[Ah, spring, that heady time when a youth Catholic's mind turns to, "Is this a sin?" And to answer these questions, and generally provide a brief respite in the tactical politics which we all enjoy so much, I present a book review written by my wife, the lovely MrsDarwin. Enjoy. --Darwin]
In my days as a young unmarried Catholic, I often suffered through chastity talks or had dating manuals pressed on me. The Protestant dating manuals (or, more accurately, not-dating, since apparently dating is right out in those circles, to be replaced by the nebulous concept of “courtship”) were painfully earnest in their descriptions of hypothetical couples who were keeping their relationships 99.44% pure by following strict rules of behavior. Chastity talks were even more painful because you had to be there in person, squirming in your folding chair and wishing the floor would swallow you as the speaker hemmed and hawed, or, even worse, was wildly enthusiastic for Purity! There seemed to be no happy medium between either rigid guidelines that seemed designed to minimize contact between a couple, or hazy exhortations to purity that gave one no practical guidance in the matter of a relationship rooted in reality.
After the discussion following this post about the proper level of physical interaction before marriage, Darwin ordered a book on the subject by Brett Salkeld, a fellow blogger and acquaintance. Brett and his co-author Leah Perrault know this sad scene all too well, and they have written a refreshing remedy and valuable resource, How Far Can We Go? A Catholic Guide to Sex and Dating.
Here are two famous answers to the question “How far can we go?”
- Keep both feet on the floor.
- Asking “How far can we go?” is like taking your girlfriend or boyfriend in your arms, walking to the edge of a cliff, and asking, “How close can I get to the edge?”
We had to write this book because we think both these answers are unsatisfactory. We think we can do better. The first answer is very practical, but anyone with a little imagination can get around it. In trying to set out an easy-to-follow guideline for Catholic couples, it ignores the question of Christian formation. It says that physical intimacy is only about how you act, and has no connection to the kind of person you are called to become.
The second answer is much more dangerous. The foundation of the metaphor it uses is that sex is roughly equivalent to suicide! In other words, sex is dangerous and sinful. Any advance in physical intimacy is just getting you closer and closer to the edge of the cliff. When we give answers like this it is no wonder the world thinks the Church is down on sex!
…One of the reasons that Christian books on sex and dating have given a misleading view about sexuality is that they ignore the essential communicative aspect of sexuality. Sexual sin is presented as crossing some vague boundary partway up an imaginary list of increasingly intimate physical acts. But, in the context of physical intimacy, sin isn’t crossing an arbitrary line. Sexual sin is about using your body to lie to your partner (and probably yourself) about the nature of your relationship. There need to be one or two clear lines about what is appropriate for unmarried people, but those lines are not drawn to keep people from acts that impure in and of themselves. They are drawn to keep people from lying with the language of their bodies. This book, then, is not primarily about which acts are and are not permissible. This book is about learning to speak the truth with your body.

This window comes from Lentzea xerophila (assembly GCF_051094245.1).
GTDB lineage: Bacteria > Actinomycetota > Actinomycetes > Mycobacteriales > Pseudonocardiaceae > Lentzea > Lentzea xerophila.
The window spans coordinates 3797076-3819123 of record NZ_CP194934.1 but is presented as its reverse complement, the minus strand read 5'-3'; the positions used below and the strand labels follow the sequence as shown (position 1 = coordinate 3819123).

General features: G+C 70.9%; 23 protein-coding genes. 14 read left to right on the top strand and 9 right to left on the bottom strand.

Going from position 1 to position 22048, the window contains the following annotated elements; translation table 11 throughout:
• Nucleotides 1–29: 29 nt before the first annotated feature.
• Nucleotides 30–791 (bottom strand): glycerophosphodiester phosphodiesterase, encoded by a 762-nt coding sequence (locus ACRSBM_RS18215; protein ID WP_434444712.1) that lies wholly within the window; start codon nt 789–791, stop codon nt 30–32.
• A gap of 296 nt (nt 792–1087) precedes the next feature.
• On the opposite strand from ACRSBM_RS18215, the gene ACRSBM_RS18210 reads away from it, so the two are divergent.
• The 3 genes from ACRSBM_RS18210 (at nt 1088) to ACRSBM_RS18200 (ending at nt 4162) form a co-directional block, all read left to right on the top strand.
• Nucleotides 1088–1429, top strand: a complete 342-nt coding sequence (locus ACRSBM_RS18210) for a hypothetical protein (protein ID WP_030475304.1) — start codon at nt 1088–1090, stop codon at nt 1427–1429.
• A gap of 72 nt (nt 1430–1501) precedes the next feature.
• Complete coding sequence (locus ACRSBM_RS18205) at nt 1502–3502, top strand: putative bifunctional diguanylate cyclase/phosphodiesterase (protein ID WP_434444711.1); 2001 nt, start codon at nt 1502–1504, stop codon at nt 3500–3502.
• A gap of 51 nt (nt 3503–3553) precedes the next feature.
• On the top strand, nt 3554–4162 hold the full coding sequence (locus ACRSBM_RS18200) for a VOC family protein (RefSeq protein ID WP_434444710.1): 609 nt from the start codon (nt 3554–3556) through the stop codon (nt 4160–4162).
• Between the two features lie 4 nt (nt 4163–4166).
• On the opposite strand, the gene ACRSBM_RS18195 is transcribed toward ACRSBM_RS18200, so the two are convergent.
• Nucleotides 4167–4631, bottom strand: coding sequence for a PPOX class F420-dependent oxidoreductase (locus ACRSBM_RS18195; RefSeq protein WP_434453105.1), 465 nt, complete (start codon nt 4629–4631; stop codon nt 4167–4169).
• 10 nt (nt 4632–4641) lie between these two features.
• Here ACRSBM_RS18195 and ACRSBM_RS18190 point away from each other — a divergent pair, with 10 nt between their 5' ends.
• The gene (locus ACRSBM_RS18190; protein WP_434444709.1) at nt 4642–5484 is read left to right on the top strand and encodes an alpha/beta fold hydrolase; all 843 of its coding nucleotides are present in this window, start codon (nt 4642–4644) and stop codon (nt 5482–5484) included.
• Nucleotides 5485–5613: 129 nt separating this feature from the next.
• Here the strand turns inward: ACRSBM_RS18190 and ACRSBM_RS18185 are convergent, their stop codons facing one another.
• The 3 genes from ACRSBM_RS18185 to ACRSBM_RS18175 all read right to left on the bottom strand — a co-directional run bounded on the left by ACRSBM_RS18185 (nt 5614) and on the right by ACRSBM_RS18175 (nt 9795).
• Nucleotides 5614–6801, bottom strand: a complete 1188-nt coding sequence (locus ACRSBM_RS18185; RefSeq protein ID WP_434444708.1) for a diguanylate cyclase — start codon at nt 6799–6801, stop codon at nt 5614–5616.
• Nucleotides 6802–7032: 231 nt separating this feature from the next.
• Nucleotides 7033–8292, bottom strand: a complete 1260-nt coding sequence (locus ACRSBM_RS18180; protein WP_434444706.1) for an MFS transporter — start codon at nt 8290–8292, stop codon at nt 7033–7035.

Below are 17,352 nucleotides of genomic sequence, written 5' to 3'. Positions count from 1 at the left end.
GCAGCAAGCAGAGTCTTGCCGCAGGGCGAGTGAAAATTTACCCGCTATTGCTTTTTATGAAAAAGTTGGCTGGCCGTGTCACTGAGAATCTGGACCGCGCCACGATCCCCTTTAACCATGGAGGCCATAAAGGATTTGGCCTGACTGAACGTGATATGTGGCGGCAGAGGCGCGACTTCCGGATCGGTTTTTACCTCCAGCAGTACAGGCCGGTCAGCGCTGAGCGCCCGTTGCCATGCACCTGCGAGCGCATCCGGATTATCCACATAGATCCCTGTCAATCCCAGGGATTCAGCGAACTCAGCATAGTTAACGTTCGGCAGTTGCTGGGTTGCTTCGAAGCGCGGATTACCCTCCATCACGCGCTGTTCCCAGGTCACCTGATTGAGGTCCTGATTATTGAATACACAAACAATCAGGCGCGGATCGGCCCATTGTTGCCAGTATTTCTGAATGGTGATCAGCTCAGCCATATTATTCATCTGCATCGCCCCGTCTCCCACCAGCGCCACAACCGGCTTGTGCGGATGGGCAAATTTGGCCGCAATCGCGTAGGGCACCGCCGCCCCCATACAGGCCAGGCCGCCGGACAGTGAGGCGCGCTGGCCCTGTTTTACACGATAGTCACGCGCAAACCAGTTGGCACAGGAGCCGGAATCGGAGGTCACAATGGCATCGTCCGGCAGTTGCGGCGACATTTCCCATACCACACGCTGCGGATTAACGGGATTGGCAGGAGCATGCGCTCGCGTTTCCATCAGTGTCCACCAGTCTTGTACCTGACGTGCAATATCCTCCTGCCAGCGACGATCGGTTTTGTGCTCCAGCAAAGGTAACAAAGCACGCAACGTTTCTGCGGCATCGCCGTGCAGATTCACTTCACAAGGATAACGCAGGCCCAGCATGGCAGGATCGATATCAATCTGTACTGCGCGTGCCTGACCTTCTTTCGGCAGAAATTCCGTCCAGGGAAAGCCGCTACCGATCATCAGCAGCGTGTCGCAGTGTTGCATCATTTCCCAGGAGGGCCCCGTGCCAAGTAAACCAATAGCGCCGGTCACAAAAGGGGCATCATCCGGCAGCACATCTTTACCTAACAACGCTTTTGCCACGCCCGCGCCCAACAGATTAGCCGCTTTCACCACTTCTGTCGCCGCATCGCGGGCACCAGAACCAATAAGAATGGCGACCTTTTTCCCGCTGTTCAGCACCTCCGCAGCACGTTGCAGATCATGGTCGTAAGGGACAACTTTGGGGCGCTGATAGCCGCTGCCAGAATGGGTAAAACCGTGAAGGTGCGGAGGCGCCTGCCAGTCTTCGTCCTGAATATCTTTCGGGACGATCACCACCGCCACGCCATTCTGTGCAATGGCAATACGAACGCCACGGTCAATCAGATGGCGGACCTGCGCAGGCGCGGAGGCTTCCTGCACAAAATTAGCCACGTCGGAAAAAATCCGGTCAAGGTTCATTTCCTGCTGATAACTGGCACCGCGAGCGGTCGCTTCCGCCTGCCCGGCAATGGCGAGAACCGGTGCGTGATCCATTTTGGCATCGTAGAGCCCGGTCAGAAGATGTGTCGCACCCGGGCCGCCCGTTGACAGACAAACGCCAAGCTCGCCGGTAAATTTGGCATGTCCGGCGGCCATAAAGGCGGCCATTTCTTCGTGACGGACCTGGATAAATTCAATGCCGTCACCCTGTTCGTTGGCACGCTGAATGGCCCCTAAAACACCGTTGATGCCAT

One thing I really appreciate here is that Salkeld and Perrault have a respect for their young audience, and don’t treat the question “How far can we go?” as an attempt to find out how much whoopie one can get away with, but an honest query about what is right and appropriate at any point in a relationship. (I snickered out loud at their description of a youth group leader who answers this question from a young couple by saying, “I’ll let you in on a little secret. Your relationship will do much better if, instead, you ask yourselves how pure you can be.” If you haven’t heard twaddle like that, you haven’t been around the Authentically Catholic! youth scene much.) They emphasize from the start that their model of dating “presumes that those who use it are sincerely trying to live holy lives. If you’re hoping to find loopholes so you can get away with as much as possible and still say you’re following Catholic rules, this model isn’t for you.”
From the New York Times:
There was a time when not having sex consumed a very small part of Janie Fredell’s life, but that, of course, was back in Colorado Springs. It seemed to Fredell that almost no one had sex in Colorado Springs. Her hometown was extremely conservative, and as a good Catholic girl, she was annoyed by all the fundamentalist Christians who would get in her face and demand, as she put it to me recently, “You have to think all of these things that we think.” They seemed not to know that she thought many of those things already. At her public high school, everyone, “literally everyone,” wore chastity rings, Fredell recalled, but she thought the practice ridiculous. Why was it necessary, she wondered, to signify you’re not doing something that nobody is doing?
And then Fredell arrived at Harvard.
The practice of celibacy in the priesthood is apparent in the years following Jesus’ resurrection. Single priests and priests who were married abstained from sex, of course with approval from their wives. Just as Jesus chose celibacy giving up a family in order to give himself to mankind, priests are called by God to imitate Jesus. In fact, the priest is able to better serve all people because he is more available.